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Chronological Installations: Will The Tate Turn The Tide?

For some time now, many museums have been reinstalling their permanent collections in new ways, moving away from a chronological progression to more thematic placements. Supposedly, thematic hangings are easier for visitors to understand — at least that’s the usual explanation for them.

Visitors walk through the new galleriesNow we have the Tate reversing course. Beginning today,

…visitors can experience the national collection of British art in a continuous chronological display – a walk through time from the 1500s to the present day. BP Walk through British Art will comprise around 500 artworks over a newly configured sequence of over 20 galleries. The displays include works by major artists such as Francis Bacon, John Constable, William Hogarth, Thomas Gainsborough, George Stubbs, J.M.W. Turner, Gwen John, Stanley Spencer, L.S. Lowry, John Everett Millais, Bridget Riley, Damien Hirst, David Hockney, and Rachel Whiteread.

Brother, do I hate that “BP Walk through…” credit line, but that’s another post. Oh yeah, and another.

The Tate (I know it doesn’t use the article, but I do…) has also devoted new rooms to William Blake and Henry Moore, joining the Clore galleries that display the works of J.M.W. Turner, and now, Constable, too. It has also hung works by England’s first female professional  painter, Mary Beale, including the portrait posted here, in an attempt to show more women artists.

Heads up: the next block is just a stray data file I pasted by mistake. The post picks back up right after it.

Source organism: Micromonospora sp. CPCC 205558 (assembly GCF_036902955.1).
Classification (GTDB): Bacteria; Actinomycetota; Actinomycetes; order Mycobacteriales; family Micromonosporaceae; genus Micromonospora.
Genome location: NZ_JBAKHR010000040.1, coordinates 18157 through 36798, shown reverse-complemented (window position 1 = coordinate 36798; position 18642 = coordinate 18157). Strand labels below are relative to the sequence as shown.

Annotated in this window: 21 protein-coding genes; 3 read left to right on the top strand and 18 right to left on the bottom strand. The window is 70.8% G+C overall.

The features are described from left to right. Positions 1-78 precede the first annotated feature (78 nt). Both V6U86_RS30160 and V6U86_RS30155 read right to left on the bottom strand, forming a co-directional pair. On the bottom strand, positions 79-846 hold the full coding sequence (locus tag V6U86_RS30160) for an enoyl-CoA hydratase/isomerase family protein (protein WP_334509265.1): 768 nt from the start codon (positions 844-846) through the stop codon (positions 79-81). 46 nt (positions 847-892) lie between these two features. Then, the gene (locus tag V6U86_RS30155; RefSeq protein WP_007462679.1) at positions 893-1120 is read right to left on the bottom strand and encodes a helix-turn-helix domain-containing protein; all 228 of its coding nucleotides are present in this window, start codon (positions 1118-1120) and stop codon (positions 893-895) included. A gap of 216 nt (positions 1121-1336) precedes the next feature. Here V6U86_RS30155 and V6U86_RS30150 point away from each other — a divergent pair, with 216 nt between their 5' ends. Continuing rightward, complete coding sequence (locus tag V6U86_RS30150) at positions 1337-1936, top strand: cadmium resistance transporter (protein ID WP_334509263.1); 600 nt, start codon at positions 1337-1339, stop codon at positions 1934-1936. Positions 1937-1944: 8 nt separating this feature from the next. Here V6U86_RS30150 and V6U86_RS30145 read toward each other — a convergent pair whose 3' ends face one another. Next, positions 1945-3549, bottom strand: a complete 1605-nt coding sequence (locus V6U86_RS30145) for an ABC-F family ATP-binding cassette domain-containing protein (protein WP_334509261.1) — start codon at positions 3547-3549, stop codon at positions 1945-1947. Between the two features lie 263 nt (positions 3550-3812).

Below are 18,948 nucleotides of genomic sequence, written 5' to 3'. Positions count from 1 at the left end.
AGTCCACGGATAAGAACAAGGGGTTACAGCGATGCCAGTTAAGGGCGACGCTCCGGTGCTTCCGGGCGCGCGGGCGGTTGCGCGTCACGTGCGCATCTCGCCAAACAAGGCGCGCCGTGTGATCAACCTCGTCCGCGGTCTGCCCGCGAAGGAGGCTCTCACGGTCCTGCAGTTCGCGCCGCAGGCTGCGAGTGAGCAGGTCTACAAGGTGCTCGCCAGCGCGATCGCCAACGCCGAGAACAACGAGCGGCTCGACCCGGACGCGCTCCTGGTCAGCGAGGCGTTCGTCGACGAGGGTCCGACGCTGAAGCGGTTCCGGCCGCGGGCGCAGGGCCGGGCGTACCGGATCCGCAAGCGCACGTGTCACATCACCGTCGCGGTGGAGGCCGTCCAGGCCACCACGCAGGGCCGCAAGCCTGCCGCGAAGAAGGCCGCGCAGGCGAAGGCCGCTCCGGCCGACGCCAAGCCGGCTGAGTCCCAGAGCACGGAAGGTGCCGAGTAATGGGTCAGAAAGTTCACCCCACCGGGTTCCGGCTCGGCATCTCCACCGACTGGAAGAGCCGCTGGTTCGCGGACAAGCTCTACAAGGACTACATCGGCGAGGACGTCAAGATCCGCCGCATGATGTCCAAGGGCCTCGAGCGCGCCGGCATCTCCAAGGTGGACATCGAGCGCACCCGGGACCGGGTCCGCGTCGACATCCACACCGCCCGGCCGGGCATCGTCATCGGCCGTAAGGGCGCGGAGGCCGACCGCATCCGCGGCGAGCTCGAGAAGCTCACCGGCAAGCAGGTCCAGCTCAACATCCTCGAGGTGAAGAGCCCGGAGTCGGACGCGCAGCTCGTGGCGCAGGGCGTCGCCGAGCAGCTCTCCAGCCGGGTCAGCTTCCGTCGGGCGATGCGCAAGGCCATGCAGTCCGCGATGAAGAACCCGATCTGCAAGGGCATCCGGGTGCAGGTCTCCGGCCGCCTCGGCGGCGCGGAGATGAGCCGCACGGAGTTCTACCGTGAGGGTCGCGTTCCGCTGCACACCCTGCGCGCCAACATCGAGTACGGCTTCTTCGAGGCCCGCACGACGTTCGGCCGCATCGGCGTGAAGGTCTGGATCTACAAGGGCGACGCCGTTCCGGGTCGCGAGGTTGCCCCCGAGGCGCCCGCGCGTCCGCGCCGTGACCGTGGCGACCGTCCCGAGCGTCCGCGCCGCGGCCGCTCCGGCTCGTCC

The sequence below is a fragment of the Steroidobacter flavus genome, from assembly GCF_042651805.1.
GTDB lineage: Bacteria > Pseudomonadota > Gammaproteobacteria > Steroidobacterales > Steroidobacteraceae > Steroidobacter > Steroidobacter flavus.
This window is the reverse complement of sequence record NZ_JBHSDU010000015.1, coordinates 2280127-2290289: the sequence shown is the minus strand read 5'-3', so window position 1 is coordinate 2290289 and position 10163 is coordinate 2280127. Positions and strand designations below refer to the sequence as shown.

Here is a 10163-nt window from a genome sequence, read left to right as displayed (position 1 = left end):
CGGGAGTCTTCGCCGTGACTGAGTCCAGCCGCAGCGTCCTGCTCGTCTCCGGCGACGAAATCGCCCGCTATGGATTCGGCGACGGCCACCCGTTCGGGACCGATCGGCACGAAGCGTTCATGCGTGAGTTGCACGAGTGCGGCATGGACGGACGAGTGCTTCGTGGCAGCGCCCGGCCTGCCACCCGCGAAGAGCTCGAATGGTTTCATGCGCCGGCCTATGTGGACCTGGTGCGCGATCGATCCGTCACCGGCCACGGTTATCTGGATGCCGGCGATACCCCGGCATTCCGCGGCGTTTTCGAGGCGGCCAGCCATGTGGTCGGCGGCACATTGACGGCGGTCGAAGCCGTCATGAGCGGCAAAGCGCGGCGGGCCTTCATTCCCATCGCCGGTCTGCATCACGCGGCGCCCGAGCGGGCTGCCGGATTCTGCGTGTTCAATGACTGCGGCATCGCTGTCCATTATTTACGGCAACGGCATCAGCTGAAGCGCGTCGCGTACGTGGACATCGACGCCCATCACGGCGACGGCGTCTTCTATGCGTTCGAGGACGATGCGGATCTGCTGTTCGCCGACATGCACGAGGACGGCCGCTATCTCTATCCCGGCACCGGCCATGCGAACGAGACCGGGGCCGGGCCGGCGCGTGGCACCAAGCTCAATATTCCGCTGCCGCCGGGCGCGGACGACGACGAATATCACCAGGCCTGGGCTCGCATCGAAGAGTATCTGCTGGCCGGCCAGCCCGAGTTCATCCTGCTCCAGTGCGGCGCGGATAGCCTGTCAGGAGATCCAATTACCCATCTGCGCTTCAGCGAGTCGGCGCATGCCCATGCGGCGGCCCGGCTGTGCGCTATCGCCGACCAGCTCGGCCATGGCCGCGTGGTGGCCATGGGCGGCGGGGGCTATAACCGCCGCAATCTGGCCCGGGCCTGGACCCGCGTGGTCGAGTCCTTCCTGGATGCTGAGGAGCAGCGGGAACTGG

Portrait of a Young Girl circa 1681 by Mary Beale 1633-1699But it’s the rehang that is of interest.  Since 2000, the Tate Britain has mixed artists and periods in its galleries. The upside is this new approach (see this slide show), as the Tate, puts it:

The new chronological approach offers a fresh perspective highlighting surprising juxtapositions of art created within a few years of each other but rarely associated. An early Gainsborough landscape hangs side by side with Hogarth’s satires. The frolicking female nudes of Alma Tadema’s A Favourite Custom 1909, the epitome of Victorian revivalism, are seen next to Walter Sickert’s gritty modernist icon La Hollandaise 1906. Often separated when hung by movement or genre, the chronological presentation allows a more neutral view of the range of art being produced at any one historical moment to emerge.

Here’s more in the press release.

The Guardian rather approves. So does Richard Dorment in The Telegraph: “The permanent galleries have been rethought and re-modelled in a way that at last allows us to see the richness and variety of a national collection that in recent years has been lost to view….it is gloriously, satisfyingly, reactionary.” And the Times of London, though only subscribers can see past the first paragraph.

Might this signal a trend? I think I hope so.

Photo Credits: Courtesy of The Guardian (top); the Tate (bottom)



  1. It looks to me that Tate is providing a more fluid, non-canonical approach to art history, to be created possibly by each viewer – not so much about ‘isms as about the viewers’ own reading , the “beholder’s share” (Yes, a new /old catch phrase now backed by brain biology):

    “The new chronological approach offers a fresh perspective highlighting surprising juxtapositions of art created within a few years of each other but rarely associated”.

    Love the experimentation (thought the thematic hang was first tried by Tate way back when…?). Can’t wait to see it next month!

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